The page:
That was exactly my point, a larger size won't hurt. Larger size hot water (and cold water) supply lines may waste heat but they also reduce shower temperature variations when the WC are flushed or washing machines are operating.

Bob, my first comment said 1/2" iron was in adequate and recommended using a 1" or 3/4" copper pipe.

Add pictures here
<% if( /^image/.test(type) ){ %>
<% } %>
<%-name%>
Add image file
Upload

George is right to a limited extent. Interior pipe smoothness _does_ have a factor in flow rates. But it's a very small one (unless the inside of the pipe is _very_ rough), so it is not an issue in practise.
Ie: not a significant factor with (new) copper versus plastic. _Might_ become an issue with copper if your water causes the copper to crud up really badly. Will often become an issue with old iron pipe installations. But in either of those cases, diameter restriction is going to play a bigger part than roughness.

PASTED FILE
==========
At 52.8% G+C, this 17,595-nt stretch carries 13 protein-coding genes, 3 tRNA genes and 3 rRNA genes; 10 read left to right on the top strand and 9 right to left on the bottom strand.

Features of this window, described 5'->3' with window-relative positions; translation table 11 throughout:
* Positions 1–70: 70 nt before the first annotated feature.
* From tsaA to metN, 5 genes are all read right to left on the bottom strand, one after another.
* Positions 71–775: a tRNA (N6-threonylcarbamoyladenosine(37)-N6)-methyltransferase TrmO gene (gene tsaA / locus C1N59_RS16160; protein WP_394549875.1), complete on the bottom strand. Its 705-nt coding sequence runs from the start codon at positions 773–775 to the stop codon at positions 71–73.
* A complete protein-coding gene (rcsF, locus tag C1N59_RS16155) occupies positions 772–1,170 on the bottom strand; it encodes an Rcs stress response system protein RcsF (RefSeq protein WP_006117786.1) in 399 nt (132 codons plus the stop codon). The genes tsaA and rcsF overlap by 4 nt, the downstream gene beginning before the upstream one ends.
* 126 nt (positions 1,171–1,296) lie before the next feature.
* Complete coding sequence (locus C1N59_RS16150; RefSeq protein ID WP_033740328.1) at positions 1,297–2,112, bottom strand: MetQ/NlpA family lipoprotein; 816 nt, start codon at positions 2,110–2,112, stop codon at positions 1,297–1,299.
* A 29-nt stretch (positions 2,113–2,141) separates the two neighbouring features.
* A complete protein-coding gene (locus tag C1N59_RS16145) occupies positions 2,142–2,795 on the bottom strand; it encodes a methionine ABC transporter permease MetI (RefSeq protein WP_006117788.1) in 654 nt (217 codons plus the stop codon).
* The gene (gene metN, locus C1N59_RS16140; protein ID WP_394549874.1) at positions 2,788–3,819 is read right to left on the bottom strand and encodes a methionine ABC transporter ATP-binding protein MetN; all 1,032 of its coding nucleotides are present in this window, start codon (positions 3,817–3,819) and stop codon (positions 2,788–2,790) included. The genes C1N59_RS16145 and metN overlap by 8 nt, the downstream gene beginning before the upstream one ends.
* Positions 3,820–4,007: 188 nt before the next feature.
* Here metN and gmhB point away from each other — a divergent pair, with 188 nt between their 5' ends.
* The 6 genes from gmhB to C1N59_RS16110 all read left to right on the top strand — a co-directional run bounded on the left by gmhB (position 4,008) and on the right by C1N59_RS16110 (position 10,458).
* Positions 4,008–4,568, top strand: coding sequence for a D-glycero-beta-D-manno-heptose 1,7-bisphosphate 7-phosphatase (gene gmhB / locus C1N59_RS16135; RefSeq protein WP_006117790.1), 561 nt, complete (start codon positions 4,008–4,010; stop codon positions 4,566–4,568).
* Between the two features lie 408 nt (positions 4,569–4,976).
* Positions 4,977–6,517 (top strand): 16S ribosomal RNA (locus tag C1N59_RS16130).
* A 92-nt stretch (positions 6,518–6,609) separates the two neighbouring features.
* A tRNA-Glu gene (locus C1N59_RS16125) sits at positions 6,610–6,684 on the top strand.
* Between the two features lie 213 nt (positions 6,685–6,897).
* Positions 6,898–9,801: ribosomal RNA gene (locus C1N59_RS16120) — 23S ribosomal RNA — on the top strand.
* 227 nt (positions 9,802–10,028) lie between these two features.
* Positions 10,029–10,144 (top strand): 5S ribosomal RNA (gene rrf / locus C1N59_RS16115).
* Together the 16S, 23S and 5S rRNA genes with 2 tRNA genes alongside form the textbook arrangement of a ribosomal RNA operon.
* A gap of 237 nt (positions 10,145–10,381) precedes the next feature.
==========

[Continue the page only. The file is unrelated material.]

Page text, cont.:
Secondly, water pipe _can_ make flow noise from roughness - microturbulance, bubble formation etc. But, if the noise is only noticable at high water velocities - at velocities so high that pipe drag and thus pressure drop is unacceptable - the pipe is just too damn small in the first place - a different pipe smoothness at the same size is not going to make a detectable difference.
Aside:
Pipe drag/pressure drop has non-linear relationship to water velocity. In other words, pressure drop increases faster than GPMs in the same pipe. As I recall the "rule of thumb" (at least for irrigation systems), you should never design 1/2" lines for more than 5-7GPM, and 3/4" for more than 10-15GPM, because beyond that point pressure drop becomes very substantial. And even those flow rates will often cause annoying pressure problems on longer lines. Which is why the irrigation specialist told me "for god's sake, don't use 1/2" _anywhere_" ;-). [I cheated a bit, but only for single low flow heads.]